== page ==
form vast lakes. The streams that drain these lakes were gigantic compared to today’s streams. The Illinois Valley was
formed by one of these streams.
15,000 years ago during the Wisconsinan Glacial Age, the glacial meltwater of a large lake overtopped the Marseilles Moraine and formed Lake Ottawa behind the Farm Ridge Moraine
that ran north to south along what we call Starved Rock State
Park today. This lake drained when it overtopped the Farm
Ridge Moraine cutting a channel that became the Illinois River.
Repeated meltwater floods of the Kankakee Torrent poured
through the channels cut through the Marseilles and Farm
Ridge Moraines establishing the drainage for the Illinois, Fox,
and Vermillion Rivers. This repeated drainage also cut the outcrops , overlooks, and 18 canyons that you see today.

And here are a few great resources for some great hikes!!

 Great Hiking Trails of the World

Here’s how to actually enjoy Hanging Lake without all the crowds — The best kept secret by The Denver Post

Hanging Lake is one of Colorado’s most popular hiking trails in the summer. But the local secret is that it’s best done in the winter.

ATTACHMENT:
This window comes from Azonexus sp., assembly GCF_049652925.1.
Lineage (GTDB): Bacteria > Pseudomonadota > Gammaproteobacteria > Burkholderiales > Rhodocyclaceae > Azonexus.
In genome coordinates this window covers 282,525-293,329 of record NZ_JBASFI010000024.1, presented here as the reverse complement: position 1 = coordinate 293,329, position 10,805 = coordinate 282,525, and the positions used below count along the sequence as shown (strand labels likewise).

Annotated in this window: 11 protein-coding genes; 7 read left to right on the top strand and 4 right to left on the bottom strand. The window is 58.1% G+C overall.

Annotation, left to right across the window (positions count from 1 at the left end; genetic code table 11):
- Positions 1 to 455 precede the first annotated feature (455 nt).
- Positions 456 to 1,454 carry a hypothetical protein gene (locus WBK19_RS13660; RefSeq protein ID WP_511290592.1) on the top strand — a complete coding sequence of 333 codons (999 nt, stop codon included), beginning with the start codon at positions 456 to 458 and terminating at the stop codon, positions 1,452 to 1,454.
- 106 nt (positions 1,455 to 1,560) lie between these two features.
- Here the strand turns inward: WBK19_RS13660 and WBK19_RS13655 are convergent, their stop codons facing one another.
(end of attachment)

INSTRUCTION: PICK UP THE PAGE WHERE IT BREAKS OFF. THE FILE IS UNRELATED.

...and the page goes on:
GLENWOOD CANYON — Long fangs of ice drape from the famous waterfall above Hanging Lake. Water plunges into the turquoise pond, creating a soothing sound, as patches of snow dapple the soaring cliffs that surround one of the most picturesque spots in Colorado.

Hanging Lake is a place so special that it was being loved to death until the U.S. Forest Service partnered with Glenwood Springs last year to control access and limit crowds from May to October — a policy that will be in place again this year — but there’s no need for crowd control in the winter. When we made the 1.2-mile climb of 1,000 vertical feet to the lake recently we saw maybe 30 people, only a dozen or so while we were at the lake itself.

On that hike, we uncovered Hanging Lake’s biggest secret: It is even more beautiful and intoxicating in the winter than in the summer. And it’s a lot less complicated — not to mention less crowded.

Hanging Lake, Glenwood Springs, hiking,

via Here’s how to actually enjoy Hanging Lake without all the crowds — The Denver Post

Frozen Waterfalls of Starved Rock

Loyalsock Trail: High Knob and Falls — Appalachian Outdoor Journal

I was a bit apprehensive and excited about a winter trip this year. The ice has not fully left my bones. But it’s difficult to keep me away. It’s been three years since I spent multiple nights out in sub-freezing temperatures while hiking a trail section. And last time, it was -10 (F) for two […]

via Loyalsock Trail: High Knob and Falls — Appalachian Outdoor Journal